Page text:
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“The Grass Remembered Them”

June 14, 2012

There is a comfort in reminiscing; revisiting memories once lived replete with colorful stories of family fable or legend. History gives us a place from which to grow, the roots of our future planted firmly in memories shared. Such is the story of the mustangs of the western plains, deserts, and mountain ranges.  Their roots extend deep into our own, their colors and patterns complementing the fabric of the new world into which their ancestors were delivered over 5 centuries ago.

Photo courtesy Tammy Roberts, Cafe Orange Photography, 2011


Their ancestors were warhorses, workhorses, and barter for brave and sometimes foolish men with names like Columbus, Cortez, and Desoto. With his tall ships Columbus set sail towards an unknown horizon, their holds filled with small yet sturdy horses. Five hundred years ago it was still believed our world was flat and Columbus would sail to the edge of the world and over, into oblivion horses and all.  From the shores of lands uncharted these horses, Andalusians, Arabians, and Barbs, the forbears of our American breeds began their own travels to destinations in a new country with no name.

Horses had arrived in the Americas via the hand-hewn wooden ships of traders, intrepid adventurers, and scoundrels. When battle-weary Spaniards fled before the anger and power of the native people there, they left behind many horses that assimilated into the wayward herds of Columbus.  Native storytellers say, “the grass remembered them,” these magnificent creatures of the prairies. Entire cultures would change with the introduction of the horse, an animal separated in a continental split of prehistoric determination. In time, the horse returned to the western sea of grasses, delivered by captains and Kings of the venerable vessels sailing the waters of the globe.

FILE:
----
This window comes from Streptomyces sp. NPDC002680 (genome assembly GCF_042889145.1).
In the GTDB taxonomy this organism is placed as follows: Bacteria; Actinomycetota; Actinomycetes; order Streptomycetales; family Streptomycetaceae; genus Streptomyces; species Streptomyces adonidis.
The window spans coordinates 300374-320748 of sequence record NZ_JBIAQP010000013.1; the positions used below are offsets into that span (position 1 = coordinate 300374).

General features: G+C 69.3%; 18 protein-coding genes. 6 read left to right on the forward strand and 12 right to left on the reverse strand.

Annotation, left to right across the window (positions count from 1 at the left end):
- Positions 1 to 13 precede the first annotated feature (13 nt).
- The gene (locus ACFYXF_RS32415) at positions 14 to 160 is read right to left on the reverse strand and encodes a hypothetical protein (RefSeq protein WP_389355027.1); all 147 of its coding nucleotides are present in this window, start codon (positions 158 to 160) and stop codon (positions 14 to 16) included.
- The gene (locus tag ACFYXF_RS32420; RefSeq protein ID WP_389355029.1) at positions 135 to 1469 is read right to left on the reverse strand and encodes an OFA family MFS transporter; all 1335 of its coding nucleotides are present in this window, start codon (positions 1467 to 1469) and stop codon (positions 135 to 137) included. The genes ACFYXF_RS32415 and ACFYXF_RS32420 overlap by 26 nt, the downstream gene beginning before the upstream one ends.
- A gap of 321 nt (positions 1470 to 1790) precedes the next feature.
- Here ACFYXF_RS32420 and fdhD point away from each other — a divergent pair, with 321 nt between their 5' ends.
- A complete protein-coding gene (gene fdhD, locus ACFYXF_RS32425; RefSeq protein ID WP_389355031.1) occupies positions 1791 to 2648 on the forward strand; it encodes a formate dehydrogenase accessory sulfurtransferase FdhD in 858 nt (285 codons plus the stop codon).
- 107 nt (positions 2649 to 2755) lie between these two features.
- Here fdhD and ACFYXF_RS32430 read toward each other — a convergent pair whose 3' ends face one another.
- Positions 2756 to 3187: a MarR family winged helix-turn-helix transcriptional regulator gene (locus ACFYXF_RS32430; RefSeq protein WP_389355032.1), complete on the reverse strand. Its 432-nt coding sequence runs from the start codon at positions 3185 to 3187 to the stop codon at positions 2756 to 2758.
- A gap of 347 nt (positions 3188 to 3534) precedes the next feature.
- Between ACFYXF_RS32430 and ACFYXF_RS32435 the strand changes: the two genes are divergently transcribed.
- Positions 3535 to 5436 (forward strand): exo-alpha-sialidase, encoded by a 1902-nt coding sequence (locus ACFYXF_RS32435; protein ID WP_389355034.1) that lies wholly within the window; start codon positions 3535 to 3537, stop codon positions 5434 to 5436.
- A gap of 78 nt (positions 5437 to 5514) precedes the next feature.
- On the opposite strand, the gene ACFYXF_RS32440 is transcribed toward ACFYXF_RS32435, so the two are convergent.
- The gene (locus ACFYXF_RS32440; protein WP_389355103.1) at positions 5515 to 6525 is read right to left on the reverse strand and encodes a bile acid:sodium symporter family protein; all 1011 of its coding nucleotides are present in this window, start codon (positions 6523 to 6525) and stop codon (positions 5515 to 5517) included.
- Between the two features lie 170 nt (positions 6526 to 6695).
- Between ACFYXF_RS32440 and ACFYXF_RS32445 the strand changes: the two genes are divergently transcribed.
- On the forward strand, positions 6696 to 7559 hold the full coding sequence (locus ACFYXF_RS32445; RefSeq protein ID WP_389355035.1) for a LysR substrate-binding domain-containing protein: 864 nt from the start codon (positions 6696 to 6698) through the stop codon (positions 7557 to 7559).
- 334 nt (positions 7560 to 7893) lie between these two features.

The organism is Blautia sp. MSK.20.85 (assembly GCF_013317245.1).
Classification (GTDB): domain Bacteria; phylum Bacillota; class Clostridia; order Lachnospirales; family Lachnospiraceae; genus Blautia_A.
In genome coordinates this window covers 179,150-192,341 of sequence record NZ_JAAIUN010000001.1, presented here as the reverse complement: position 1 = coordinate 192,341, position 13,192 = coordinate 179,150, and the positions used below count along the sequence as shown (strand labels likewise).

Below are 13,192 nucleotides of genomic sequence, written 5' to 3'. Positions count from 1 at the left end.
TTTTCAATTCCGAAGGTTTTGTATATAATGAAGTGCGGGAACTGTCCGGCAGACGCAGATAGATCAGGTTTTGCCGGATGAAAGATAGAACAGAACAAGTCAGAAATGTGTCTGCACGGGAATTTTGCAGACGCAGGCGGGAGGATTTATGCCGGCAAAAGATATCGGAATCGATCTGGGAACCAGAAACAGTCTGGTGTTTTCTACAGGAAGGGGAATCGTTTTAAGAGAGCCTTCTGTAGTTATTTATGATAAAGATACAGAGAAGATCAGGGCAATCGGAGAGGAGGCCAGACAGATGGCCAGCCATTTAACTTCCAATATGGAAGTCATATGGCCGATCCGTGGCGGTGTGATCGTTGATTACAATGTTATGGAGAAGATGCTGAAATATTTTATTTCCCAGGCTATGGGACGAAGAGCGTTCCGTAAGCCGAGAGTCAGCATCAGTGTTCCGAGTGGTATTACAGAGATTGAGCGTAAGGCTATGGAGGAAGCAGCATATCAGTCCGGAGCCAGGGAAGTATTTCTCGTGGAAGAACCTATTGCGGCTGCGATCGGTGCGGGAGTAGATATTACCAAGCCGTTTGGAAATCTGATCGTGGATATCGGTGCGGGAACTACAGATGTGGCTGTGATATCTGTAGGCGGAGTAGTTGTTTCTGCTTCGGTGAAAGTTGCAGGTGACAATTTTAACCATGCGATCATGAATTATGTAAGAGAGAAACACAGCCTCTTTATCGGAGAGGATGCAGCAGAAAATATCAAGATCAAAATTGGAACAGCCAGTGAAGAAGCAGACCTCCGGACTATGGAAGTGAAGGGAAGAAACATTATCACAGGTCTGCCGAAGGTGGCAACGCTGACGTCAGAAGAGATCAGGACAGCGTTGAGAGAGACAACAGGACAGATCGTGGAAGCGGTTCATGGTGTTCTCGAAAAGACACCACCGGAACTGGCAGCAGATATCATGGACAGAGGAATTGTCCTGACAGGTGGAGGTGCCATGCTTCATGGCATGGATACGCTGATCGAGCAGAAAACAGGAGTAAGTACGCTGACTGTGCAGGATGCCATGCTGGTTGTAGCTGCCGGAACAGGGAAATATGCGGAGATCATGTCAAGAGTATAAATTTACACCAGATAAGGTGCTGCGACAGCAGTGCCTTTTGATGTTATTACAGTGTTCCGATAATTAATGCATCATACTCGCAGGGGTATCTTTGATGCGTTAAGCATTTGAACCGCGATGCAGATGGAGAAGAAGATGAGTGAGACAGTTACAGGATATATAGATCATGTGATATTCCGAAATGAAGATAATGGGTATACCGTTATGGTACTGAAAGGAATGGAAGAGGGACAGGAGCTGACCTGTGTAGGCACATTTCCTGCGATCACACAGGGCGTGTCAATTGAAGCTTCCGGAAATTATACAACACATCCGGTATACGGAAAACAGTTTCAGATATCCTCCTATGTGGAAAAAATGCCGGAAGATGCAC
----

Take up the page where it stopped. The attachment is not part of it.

Seas of grass fed them

The mustang of today is called a wild horse, but it is still debated that only Przwalski’s horse can claim this true title. Centuries of free roaming and adapting to the environment have claimed the domestic traits of the mustang, but in every other way besides genetic markers the mustang is wild. Their name is from the Spanish “meste`no” meaning stray or unwanted. These early mustangs were captured here and there by settlers and Native tribes, and their populations grew as other horses escaped from their pioneering caretakers or were turned loose. Cold-blooded draft breeds joined hot-blooded thoroughbreds; mixing with the herds of tough Spanish warhorses, the roaming herds became as genetically varied and random as the people who admire them.

Photo courtesy ABC News

Today, the mustang has become a true symbol of America, a living, breathing reminder of from whence we came and who we are.  Their history with us is often a paradox, honored and admired for their resilient spirit, yet we remain a nation divided over their future as free roaming symbols of our collective memories. The defiance of a palomino mustang stallion named “Desert Dust” inspired a movement to protect these horses through legislation.  His image, captured by photographer Vern Wood in the 1940’s as the horse struggled to protect his herd, still teaches us that the mustang has value far beyond the marketplace. Their worth is for each of us to determine, their spirit is for each of us to remember, and their future is for each of us to protect. The mustang is our history, and our memories will preserve that for generations to come.

“Desert Dust,” the photo that inspired a nation to care
Vern Wood circa 1940

Photo courtesy BLM, United States Marine Corps Mounted Color Guard, circa 1988
Palomino mustang and U.S. Marine

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4 Comments
  1. beautifully written…

  2. tlrobertshsnt permalink

    Love…

  3. Sharlet permalink

    Wow…nothing else to say.

  4. Love this story about our history. Hope you’ll have more to come.

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